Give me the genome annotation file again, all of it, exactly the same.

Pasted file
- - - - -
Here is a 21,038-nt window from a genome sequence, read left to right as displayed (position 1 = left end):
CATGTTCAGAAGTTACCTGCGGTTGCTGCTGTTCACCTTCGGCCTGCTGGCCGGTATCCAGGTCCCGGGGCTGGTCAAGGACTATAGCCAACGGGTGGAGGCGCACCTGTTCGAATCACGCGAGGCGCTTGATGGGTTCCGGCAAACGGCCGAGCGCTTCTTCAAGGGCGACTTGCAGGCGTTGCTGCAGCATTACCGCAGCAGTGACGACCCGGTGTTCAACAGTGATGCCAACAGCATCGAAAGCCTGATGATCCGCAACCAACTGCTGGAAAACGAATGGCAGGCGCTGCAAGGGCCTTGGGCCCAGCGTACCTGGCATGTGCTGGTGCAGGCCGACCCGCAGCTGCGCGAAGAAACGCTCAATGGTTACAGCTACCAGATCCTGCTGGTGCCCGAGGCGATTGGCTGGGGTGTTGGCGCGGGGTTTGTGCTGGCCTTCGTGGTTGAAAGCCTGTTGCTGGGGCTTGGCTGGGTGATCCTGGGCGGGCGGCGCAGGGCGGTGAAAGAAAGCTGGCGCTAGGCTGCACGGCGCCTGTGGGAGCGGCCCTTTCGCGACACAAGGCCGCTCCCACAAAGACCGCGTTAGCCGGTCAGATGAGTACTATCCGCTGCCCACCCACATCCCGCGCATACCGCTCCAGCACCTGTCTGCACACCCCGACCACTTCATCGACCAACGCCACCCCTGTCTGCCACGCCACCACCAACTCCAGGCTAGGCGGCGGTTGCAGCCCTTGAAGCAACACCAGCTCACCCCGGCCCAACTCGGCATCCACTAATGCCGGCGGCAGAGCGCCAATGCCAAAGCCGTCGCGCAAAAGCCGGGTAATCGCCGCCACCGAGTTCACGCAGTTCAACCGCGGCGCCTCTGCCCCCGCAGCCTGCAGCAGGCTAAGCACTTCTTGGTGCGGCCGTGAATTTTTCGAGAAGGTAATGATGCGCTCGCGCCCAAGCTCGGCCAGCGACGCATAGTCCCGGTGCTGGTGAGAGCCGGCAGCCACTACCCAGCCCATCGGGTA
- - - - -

Here is a 21,038-nt window from a genome sequence, read left to right as displayed (position 1 = left end):
CATGTTCAGAAGTTACCTGCGGTTGCTGCTGTTCACCTTCGGCCTGCTGGCCGGTATCCAGGTCCCGGGGCTGGTCAAGGACTATAGCCAACGGGTGGAGGCGCACCTGTTCGAATCACGCGAGGCGCTTGATGGGTTCCGGCAAACGGCCGAGCGCTTCTTCAAGGGCGACTTGCAGGCGTTGCTGCAGCATTACCGCAGCAGTGACGACCCGGTGTTCAACAGTGATGCCAACAGCATCGAAAGCCTGATGATCCGCAACCAACTGCTGGAAAACGAATGGCAGGCGCTGCAAGGGCCTTGGGCCCAGCGTACCTGGCATGTGCTGGTGCAGGCCGACCCGCAGCTGCGCGAAGAAACGCTCAATGGTTACAGCTACCAGATCCTGCTGGTGCCCGAGGCGATTGGCTGGGGTGTTGGCGCGGGGTTTGTGCTGGCCTTCGTGGTTGAAAGCCTGTTGCTGGGGCTTGGCTGGGTGATCCTGGGCGGGCGGCGCAGGGCGGTGAAAGAAAGCTGGCGCTAGGCTGCACGGCGCCTGTGGGAGCGGCCCTTTCGCGACACAAGGCCGCTCCCACAAAGACCGCGTTAGCCGGTCAGATGAGTACTATCCGCTGCCCACCCACATCCCGCGCATACCGCTCCAGCACCTGTCTGCACACCCCGACCACTTCATCGACCAACGCCACCCCTGTCTGCCACGCCACCACCAACTCCAGGCTAGGCGGCGGTTGCAGCCCTTGAAGCAACACCAGCTCACCCCGGCCCAACTCGGCATCCACTAATGCCGGCGGCAGAGCGCCAATGCCAAAGCCGTCGCGCAAAAGCCGGGTAATCGCCGCCACCGAGTTCACGCAGTTCAACCGCGGCGCCTCTGCCCCCGCAGCCTGCAGCAGGCTAAGCACTTCTTGGTGCGGCCGTGAATTTTTCGAGAAGGTAATGATGCGCTCGCGCCCAAGCTCGGCCAGCGACGCATAGTCCCGGTGCTGGTGAGAGCCGGCAGCCACTACCCAGCCCATCGGGTA